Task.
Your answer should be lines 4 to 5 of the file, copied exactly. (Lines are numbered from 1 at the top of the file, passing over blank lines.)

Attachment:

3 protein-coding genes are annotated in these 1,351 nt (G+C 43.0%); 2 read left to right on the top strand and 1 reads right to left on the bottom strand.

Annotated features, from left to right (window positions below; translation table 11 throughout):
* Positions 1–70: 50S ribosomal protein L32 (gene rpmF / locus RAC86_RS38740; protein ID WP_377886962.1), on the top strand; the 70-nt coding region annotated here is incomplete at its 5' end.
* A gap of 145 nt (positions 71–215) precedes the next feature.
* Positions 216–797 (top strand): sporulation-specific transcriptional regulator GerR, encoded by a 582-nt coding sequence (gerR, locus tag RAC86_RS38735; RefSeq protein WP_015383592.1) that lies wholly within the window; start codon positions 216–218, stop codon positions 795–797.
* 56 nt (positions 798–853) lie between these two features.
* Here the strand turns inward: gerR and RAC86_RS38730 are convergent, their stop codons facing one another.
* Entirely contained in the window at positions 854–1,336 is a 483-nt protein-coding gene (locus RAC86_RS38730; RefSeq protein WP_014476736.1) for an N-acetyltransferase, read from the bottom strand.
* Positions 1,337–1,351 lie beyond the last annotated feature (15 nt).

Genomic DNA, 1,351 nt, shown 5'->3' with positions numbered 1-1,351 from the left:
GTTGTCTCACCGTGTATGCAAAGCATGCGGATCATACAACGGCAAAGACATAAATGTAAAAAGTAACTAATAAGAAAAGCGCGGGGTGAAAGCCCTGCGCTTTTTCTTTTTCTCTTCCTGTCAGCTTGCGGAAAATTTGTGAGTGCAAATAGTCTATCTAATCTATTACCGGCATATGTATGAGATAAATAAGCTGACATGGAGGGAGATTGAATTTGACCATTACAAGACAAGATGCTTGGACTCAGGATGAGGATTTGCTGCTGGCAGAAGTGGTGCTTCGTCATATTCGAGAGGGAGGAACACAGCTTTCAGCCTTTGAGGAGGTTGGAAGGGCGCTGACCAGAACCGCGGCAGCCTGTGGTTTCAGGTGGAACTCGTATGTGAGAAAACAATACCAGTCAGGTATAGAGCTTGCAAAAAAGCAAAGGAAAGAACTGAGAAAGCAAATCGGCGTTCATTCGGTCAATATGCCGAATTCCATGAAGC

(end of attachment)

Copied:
* A gap of 145 nt (positions 71–215) precedes the next feature.
* Positions 216–797 (top strand): sporulation-specific transcriptional regulator GerR, encoded by a 582-nt coding sequence (gerR, locus tag RAC86_RS38735; RefSeq protein WP_015383592.1) that lies wholly within the window; start codon positions 216–218, stop codon positions 795–797.